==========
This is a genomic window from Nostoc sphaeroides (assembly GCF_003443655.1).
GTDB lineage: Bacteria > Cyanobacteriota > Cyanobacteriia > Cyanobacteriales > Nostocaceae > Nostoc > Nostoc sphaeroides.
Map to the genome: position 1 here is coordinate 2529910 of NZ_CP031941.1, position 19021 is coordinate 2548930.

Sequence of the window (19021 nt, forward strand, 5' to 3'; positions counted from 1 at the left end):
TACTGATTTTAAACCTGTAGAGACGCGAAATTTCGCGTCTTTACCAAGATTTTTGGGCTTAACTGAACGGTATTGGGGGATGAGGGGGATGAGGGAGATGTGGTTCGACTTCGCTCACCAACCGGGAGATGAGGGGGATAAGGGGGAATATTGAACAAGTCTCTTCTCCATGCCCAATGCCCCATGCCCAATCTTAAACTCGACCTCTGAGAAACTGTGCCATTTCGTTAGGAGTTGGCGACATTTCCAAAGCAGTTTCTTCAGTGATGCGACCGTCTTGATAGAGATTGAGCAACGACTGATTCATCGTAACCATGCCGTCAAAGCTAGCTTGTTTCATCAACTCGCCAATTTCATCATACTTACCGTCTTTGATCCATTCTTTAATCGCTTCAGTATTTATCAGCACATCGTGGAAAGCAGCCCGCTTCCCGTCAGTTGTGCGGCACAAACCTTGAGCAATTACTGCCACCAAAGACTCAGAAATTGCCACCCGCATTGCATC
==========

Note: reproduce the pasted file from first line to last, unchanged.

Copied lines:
This is a genomic window from Nostoc sphaeroides (assembly GCF_003443655.1).
GTDB lineage: Bacteria > Cyanobacteriota > Cyanobacteriia > Cyanobacteriales > Nostocaceae > Nostoc > Nostoc sphaeroides.
Map to the genome: position 1 here is coordinate 2529910 of NZ_CP031941.1, position 19021 is coordinate 2548930.

Sequence of the window (19021 nt, forward strand, 5' to 3'; positions counted from 1 at the left end):
TACTGATTTTAAACCTGTAGAGACGCGAAATTTCGCGTCTTTACCAAGATTTTTGGGCTTAACTGAACGGTATTGGGGGATGAGGGGGATGAGGGAGATGTGGTTCGACTTCGCTCACCAACCGGGAGATGAGGGGGATAAGGGGGAATATTGAACAAGTCTCTTCTCCATGCCCAATGCCCCATGCCCAATCTTAAACTCGACCTCTGAGAAACTGTGCCATTTCGTTAGGAGTTGGCGACATTTCCAAAGCAGTTTCTTCAGTGATGCGACCGTCTTGATAGAGATTGAGCAACGACTGATTCATCGTAACCATGCCGTCAAAGCTAGCTTGTTTCATCAACTCGCCAATTTCATCATACTTACCGTCTTTGATCCATTCTTTAATCGCTTCAGTATTTATCAGCACATCGTGGAAAGCAGCCCGCTTCCCGTCAGTTGTGCGGCACAAACCTTGAGCAATTACTGCCACCAAAGACTCAGAAATTGCCACCCGCATTGCATC